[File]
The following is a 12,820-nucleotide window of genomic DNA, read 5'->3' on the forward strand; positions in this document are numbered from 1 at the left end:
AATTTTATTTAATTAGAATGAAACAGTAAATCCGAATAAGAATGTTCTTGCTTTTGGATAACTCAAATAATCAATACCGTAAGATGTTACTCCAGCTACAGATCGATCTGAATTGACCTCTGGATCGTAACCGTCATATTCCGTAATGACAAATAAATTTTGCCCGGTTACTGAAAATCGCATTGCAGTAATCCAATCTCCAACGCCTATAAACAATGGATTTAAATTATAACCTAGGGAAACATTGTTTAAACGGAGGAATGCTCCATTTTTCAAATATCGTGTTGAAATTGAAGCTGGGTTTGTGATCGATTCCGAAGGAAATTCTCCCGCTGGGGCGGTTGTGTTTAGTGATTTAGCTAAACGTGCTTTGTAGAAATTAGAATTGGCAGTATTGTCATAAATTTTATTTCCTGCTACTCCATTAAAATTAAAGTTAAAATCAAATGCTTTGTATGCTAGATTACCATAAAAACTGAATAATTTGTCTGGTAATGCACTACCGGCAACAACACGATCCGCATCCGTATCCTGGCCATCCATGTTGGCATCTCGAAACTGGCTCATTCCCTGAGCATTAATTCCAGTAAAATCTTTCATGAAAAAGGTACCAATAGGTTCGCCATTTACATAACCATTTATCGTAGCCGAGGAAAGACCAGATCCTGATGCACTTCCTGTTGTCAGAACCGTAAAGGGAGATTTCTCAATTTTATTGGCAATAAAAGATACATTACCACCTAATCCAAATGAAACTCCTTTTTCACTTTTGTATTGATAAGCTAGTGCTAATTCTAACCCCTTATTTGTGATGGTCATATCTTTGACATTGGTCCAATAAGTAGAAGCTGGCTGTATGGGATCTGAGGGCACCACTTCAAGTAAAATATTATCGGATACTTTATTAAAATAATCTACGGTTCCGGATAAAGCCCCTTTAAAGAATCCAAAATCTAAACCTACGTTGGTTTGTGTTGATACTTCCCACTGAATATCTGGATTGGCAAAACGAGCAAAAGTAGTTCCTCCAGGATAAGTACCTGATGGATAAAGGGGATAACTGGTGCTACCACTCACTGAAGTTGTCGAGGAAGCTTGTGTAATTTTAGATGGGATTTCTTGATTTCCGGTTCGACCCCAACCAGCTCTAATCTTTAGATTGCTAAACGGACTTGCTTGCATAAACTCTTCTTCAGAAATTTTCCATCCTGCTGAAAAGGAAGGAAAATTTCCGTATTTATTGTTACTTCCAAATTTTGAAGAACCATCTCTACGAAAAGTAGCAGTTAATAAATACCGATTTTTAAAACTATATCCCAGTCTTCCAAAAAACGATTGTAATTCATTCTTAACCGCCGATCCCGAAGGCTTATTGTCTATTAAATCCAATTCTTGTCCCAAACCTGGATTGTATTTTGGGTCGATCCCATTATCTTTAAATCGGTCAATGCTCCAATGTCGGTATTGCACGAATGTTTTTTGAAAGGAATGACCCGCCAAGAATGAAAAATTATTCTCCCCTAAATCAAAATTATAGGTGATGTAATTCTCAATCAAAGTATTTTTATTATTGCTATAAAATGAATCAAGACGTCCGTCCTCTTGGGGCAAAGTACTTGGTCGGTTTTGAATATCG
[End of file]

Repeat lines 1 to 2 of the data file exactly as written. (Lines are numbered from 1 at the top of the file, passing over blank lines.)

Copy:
The following is a 12,820-nucleotide window of genomic DNA, read 5'->3' on the forward strand; positions in this document are numbered from 1 at the left end:
AATTTTATTTAATTAGAATGAAACAGTAAATCCGAATAAGAATGTTCTTGCTTTTGGATAACTCAAATAATCAATACCGTAAGATGTTACTCCAGCTACAGATCGATCTGAATTGACCTCTGGATCGTAACCGTCATATTCCGTAATGACAAATAAATTTTGCCCGGTTACTGAAAATCGCATTGCAGTAATCCAATCTCCAACGCCTATAAACAATGGATTTAAATTATAACCTAGGGAAACATTGTTTAAACGGAGGAATGCTCCATTTTTCAAATATCGTGTTGAAATTGAAGCTGGGTTTGTGATCGATTCCGAAGGAAATTCTCCCGCTGGGGCGGTTGTGTTTAGTGATTTAGCTAAACGTGCTTTGTAGAAATTAGAATTGGCAGTATTGTCATAAATTTTATTTCCTGCTACTCCATTAAAATTAAAGTTAAAATCAAATGCTTTGTATGCTAGATTACCATAAAAACTGAATAATTTGTCTGGTAATGCACTACCGGCAACAACACGATCCGCATCCGTATCCTGGCCATCCATGTTGGCATCTCGAAACTGGCTCATTCCCTGAGCATTAATTCCAGTAAAATCTTTCATGAAAAAGGTACCAATAGGTTCGCCATTTACATAACCATTTATCGTAGCCGAGGAAAGACCAGATCCTGATGCACTTCCTGTTGTCAGAACCGTAAAGGGAGATTTCTCAATTTTATTGGCAATAAAAGATACATTACCACCTAATCCAAATGAAACTCCTTTTTCACTTTTGTATTGATAAGCTAGTGCTAATTCTAACCCCTTATTTGTGATGGTCATATCTTTGACATTGGTCCAATAAGTAGAAGCTGGCTGTATGGGATCTGAGGGCACCACTTCAAGTAAAATATTATCGGATACTTTATTAAAATAATCTACGGTTCCGGATAAAGCCCCTTTAAAGAATCCAAAATCTAAACCTACGTTGGTTTGTGTTGATACTTCCCACTGAATATCTGGATTGGCAAAACGAGCAAAAGTAGTTCCTCCAGGATAAGTACCTGATGGATAAAGGGGATAACTGGTGCTACCACTCACTGAAGTTGTCGAGGAAGCTTGTGTAATTTTAGATGGGATTTCTTGATTTCCGGTTCGACCCCAACCAGCTCTAATCTTTAGATTGCTAAACGGACTTGCTTGCATAAACTCTTCTTCAGAAATTTTCCATCCTGCTGAAAAGGAAGGAAAATTTCCGTATTTATTGTTACTTCCAAATTTTGAAGAACCATCTCTACGAAAAGTAGCAGTTAATAAATACCGATTTTTAAAACTATATCCCAGTCTTCCAAAAAACGATTGTAATTCATTCTTAACCGCCGATCCCGAAGGCTTATTGTCTATTAAATCCAATTCTTGTCCCAAACCTGGATTGTATTTTGGGTCGATCCCATTATCTTTAAATCGGTCAATGCTCCAATGTCGGTATTGCACGAATGTTTTTTGAAAGGAATGACCCGCCAAGAATGAAAAATTATTCTCCCCTAAATCAAAATTATAGGTGATGTAATTCTCAATCAAAGTATTTTTATTATTGCTATAAAATGAATCAAGACGTCCGTCCTCTTGGGGCAAAGTACTTGGTCGGTTTTGAATATCG